Financial Dimensions in Green Management – Understanding Carbon Finance
Environmental consciousness is taking its shape in various dimensions in today’s complex business world. The five mega issues which are impacting the behaviour of companies and in turn their strategies are the Climate Change, Polution/Health Consciousness, Globalization backlash, Energy Crunch and Erosion of Trust. The finance sector is impacted because the world commands a hefty price for Carbon dioxide emissions and greenhouse gases (GHGs). This is the major reason why today’s environmental issues elate to the level of corporate financial strategy and policy involving CEOs, CFOs and BOD of companies. Hence, an understanding of carbon finance (a specific dimension of environmental finance), role of the financial services sector (banking, insurance & investments) and carbon trading (as other commodity trading) in climate/commodity exchanges by environment-conscious stakeholders in various industry value chains assumes significance in the context of environmental risk mitigation and adherence to climate change policies.
Climate Change and Industry
Industries directly affected by climate change include Agriculture, Fisheries, Forestry, Health Care, Tourism, Water, Real Estate and Insurance. GHG emissions from agricultural activities account for about 15% of global GHG emissions. Weather developments may also have negative consequences for carbon-regulated industries such as electric power, Oil and gas producers. The power industry contributes a major portion of the global CO2 production (Fig. 1.1).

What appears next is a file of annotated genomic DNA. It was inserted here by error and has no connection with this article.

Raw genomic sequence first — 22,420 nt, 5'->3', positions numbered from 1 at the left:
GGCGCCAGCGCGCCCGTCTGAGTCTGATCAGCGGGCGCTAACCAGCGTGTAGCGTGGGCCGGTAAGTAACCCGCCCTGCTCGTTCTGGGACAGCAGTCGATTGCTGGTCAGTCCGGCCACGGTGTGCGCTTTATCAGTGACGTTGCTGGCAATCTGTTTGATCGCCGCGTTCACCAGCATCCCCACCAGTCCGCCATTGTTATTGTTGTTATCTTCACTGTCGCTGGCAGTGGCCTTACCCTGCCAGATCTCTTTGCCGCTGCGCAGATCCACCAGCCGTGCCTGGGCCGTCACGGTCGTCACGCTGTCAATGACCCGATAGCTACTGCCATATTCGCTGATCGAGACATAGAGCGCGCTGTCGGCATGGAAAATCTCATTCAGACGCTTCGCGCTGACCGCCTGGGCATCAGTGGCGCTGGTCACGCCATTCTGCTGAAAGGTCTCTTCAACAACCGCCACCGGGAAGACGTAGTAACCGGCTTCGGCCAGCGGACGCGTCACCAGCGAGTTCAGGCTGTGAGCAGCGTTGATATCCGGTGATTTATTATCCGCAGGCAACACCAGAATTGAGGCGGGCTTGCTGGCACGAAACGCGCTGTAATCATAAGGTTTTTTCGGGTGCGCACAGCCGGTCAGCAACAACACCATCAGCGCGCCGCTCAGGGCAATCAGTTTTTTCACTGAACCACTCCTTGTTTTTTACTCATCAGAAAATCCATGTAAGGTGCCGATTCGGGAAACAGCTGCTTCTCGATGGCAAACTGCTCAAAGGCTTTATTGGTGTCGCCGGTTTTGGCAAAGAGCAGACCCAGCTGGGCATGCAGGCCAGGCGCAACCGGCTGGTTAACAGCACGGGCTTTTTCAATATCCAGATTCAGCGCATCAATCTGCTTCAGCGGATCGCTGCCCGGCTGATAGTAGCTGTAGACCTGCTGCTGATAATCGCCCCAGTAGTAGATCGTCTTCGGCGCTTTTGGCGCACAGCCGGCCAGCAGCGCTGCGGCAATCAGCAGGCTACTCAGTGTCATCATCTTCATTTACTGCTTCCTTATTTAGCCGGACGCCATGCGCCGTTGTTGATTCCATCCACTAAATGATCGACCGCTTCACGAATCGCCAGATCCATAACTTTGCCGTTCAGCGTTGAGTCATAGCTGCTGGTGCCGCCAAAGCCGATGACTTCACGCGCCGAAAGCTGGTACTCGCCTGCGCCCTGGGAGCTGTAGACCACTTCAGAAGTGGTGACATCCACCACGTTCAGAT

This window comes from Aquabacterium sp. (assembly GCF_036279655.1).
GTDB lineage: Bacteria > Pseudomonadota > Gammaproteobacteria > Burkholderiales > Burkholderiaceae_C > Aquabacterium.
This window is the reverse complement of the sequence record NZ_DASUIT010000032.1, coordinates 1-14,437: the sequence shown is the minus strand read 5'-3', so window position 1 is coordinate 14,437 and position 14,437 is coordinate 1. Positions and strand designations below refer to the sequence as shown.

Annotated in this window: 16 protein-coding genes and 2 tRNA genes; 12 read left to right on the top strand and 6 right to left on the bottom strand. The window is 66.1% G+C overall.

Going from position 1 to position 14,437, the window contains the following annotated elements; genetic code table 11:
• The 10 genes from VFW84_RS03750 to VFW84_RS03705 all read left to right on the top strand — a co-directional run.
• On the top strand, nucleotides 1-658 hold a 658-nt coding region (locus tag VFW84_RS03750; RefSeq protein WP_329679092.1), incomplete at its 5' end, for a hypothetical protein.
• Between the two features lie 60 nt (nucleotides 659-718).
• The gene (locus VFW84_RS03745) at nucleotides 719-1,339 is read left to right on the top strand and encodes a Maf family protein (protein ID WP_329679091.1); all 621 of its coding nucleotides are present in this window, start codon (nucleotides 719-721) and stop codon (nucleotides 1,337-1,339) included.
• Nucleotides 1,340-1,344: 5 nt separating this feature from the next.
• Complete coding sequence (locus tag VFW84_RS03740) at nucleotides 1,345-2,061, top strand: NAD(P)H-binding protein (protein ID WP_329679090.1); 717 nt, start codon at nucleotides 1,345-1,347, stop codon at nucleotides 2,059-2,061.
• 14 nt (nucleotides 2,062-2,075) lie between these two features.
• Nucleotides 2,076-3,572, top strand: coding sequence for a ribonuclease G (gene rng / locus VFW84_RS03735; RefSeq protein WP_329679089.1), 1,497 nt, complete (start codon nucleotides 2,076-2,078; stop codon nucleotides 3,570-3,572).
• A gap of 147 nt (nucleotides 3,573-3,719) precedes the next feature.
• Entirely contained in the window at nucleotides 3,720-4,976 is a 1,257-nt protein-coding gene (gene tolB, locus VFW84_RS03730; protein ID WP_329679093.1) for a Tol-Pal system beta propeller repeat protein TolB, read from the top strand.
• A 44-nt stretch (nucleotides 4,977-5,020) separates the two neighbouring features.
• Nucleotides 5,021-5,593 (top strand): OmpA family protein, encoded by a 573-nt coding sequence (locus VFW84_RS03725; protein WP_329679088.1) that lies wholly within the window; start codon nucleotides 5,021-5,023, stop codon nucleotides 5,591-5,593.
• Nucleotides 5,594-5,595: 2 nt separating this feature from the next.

Fig 1.1 Global CO2 production
Source : World Business Council for Sustainable Development (www.wbcsd.org)
Climate Change – A Global political Overview
The United Nations Framework Convention on Climate Change (UNFCCC) Conference in 1997 produced the ‘Kyoto Protocol’(KP), under which 39 of the industrialized “annex 1” countries agreed to mandatory reductions of GHG emissions, totaling 5.2% from 1990 levels by the end of the First Commitment Period of 2008 to 2012. India and China have joined the Protocol but without binding targets. The Protocol was ratified in February 2005 to curb GHG emissions in the environment. The three mechanisms that are designed to help countries meet their emission reduction targets are the Emissions Trading Scheme(ETS), Joint Implementation (JI) and the Clean Development Mechanism(CDM). ETS, JI and CDM
Under the European Union ETS(EU-ETS), emission caps are fixed for each country, followed by GHG caps and tradeable permits are allocated for key industrial sectors: Energy generation, Ferrous metals, minerals as well as pulp and paper. The respective industries are expected to deliver the majority of emission savings. If emissions from companies within these industries exceed their allocations, operators must either purchase permits (credits) or pay a fine. They may trade credits for any emission reductions they achieved beyond their targeted goals. These are called Assigned Amount units (AAUs). ETS have created new market in Carbon dioxide allowances that are valued around 50 billion Euros per year. JI mechanisms are project-based instruments, whereby an Annex 1 country can invest in a project in another industrialized nation and receive emission reduction units (ERUs) for its achievements in emission reductions. The CDM allows industrialized countries to invest in a project in a developing country and obtain Certified Emission Reductions(CER) credits for having reduced emissions(refer Box B1).
“Carbon Finance is the term applied to the resources provided to a project to purchase greenhouse gas emissions reductions” (World Bank 2006). Carbon finance covers “market solutions to climate change” (Carbon finance Journal). Carbon finance is influenced by national and international regulations which require producers and consumers to emit...
References: Sonia Labatt and Rodney R. White, 2007e, “Carbon Finance : The Financial Implications of Climate Change”
The Financial Express, April 3, 2008
Business Line, March 27, 2009
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